If you’ve opened Instagram, watched the news or had a single conversation with anyone this week, you’ll have heard the words ‘Black Lives Matter.’
It’s also likely you’ll have seen it used as a hashtag, written on signs carried by thousands of protesters across the world, screamed as a rallying cry, and voiced to trolls on social media.
But the words ‘Black Lives Matter’ is more than just a statement—it’s a movement.
An activist organisation founded in 2013 (by Alicia Garza, Patrisse Cullors and Opal Tometi) in response to the death of Trayvon Martin, it’s become a massive human rights movement, fighting against racial inequality, police brutality and systematic racism in the U.S. and beyond.
Its name was evoked once more in June 2020 after the death of George Floyd, an unarmed 46-year-old black man from Minnesota, who was killed by police after an officer knelt on his neck for more than eight minutes. As Floyd was slowly killed by police, he continuously cried out, “I can’t breathe.”
Floyd wasn’t the only black person to be killed by police last month. Breonna Taylor. Tony McDade. Sean Reed.
In this time of horrific suffering and silenced voices, it’s up to all of us to use our own voice, our platform, our time, our resources and, yes, our money, to support the Black Lives Matter movement.
Below, how you can support.
How to support the Black Lives Matter movement
Organisations to follow and support:
Decolonising your social media feeds and opening yourself up to new resources to keep you up-to-date is paramount. Seeking out these accounts and voices helps you learn more and challenge what you know.
Where to donate:
If you are in a place where you’re able to donate money—however much or little—we strongly encourage you to do so. Protesting, building, lobbying, paying lawyers and setting up businesses is expensive, and a little donation can go a long way.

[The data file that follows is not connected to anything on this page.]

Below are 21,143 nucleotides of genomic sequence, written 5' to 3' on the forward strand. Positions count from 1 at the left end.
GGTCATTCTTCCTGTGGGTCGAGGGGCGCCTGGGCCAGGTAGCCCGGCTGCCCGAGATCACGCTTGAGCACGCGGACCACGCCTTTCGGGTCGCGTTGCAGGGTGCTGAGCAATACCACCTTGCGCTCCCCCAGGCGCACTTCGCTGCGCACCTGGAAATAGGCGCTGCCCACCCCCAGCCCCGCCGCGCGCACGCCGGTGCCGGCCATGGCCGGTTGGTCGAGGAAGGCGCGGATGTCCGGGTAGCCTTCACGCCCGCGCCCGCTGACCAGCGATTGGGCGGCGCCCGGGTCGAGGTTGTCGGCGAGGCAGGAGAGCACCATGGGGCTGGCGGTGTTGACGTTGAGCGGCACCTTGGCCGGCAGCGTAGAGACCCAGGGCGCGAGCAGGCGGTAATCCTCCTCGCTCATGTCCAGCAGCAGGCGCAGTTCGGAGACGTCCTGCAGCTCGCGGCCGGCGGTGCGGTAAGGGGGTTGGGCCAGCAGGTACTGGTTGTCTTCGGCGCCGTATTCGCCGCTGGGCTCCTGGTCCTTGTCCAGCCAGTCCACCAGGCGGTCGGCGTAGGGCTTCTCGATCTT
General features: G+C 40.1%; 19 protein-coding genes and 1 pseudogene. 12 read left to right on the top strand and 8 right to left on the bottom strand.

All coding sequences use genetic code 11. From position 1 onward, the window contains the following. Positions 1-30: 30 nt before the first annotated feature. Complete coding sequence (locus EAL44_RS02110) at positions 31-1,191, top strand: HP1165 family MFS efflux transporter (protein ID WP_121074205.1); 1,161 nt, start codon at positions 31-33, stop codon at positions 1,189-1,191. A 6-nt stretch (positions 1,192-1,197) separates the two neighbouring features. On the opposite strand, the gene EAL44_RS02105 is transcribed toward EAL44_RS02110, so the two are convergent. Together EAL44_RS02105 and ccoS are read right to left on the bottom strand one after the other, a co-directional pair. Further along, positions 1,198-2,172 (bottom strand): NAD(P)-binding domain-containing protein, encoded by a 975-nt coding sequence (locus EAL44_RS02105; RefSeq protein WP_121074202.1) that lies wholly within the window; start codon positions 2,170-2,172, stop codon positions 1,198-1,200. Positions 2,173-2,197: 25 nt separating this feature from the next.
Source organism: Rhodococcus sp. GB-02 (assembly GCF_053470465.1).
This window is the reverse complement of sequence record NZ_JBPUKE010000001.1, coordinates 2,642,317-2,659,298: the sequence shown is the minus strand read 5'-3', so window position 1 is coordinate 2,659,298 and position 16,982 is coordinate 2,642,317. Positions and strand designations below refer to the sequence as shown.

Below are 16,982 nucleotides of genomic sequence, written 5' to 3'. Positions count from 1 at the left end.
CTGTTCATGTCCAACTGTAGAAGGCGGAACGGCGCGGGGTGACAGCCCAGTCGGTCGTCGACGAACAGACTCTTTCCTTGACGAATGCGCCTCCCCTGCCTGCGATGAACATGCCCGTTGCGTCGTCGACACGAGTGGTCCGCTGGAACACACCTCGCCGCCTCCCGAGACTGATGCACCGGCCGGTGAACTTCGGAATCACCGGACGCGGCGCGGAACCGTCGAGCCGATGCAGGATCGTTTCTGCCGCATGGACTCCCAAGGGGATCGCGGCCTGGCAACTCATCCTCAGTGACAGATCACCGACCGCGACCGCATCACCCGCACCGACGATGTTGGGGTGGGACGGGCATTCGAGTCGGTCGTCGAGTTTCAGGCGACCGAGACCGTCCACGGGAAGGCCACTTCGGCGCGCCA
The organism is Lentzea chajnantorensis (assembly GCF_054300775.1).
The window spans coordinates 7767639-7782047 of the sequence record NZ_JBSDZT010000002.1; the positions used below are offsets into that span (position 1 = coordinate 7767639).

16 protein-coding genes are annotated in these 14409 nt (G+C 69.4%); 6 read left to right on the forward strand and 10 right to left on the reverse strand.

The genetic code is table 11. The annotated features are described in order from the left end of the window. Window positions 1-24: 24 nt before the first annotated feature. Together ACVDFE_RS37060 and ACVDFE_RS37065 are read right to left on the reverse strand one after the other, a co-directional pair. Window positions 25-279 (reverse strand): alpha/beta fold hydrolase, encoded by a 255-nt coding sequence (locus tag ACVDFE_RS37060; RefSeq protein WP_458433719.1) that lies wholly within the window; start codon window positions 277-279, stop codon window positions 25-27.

Petitions to sign:
Lending your name to a cause is a simple and effective way to contribute and use your platform. It gives legitimacy and weight to organisations and families seeking justice, reform and change. Just a note, if you’re signing a Change.org petition, do not donate at the end. Petition organisers don’t get to choose where this money goes, and your money will be more effective donating directly to a bail fund, organisation or mutual aid fund.
Articles to expand your mind:
Articles offer a window into a larger issue. Offering thoughtful and critical perspectives that often get overlooked, they’re a great way to familiarise yourself with a topic, unlearn behaviour and open yourself up to new points of view.
Why You Need to Stop Saying “All Lives Matter” by Rachel Elizabeth Cargle for Harper’s BAZAAR
Remember, No One Is Coming to Save Us by Roxane Gay for The New York Times
Who Gets to Be Afraid in America? By Ibram X. Kendi for The Atlantic
White Fragility and the Rules of Engagement by Robin Diangelo
The Subtle Linguistics of Police White Supremacy by Yawo Brown for Medium
Killing Us Softly: Navigating State and State-Sanctioned Violence Against Black Men’s Humanity by Charles H.F. Davis III and Keon M. McGuire for Medium
Books to read:
If you want something longer, why not invest in a book? Investing in books touching on topics of racism, systemic oppression and police brutality enables you to think in-depth about these topics, as well as arming you with information when it comes to discussing these issues.
How to be Antiracist by Ibram X. Kendi
Why I’m No Longer Talking To White People About Race by Reni Eddo-Lodge
So You Want To Talk About Race by Ijeoma Oluo
Such a Fun Age by Kiley Reid
The Fire Next Time by James Baldwin
Unapologetic: A Black, Queen, and Feminist Mandae for Radical Movements by Charlene A. Carruthers
Eloquent Rage: A Black Feminist Discovers Her Superpower by Brittney Cooper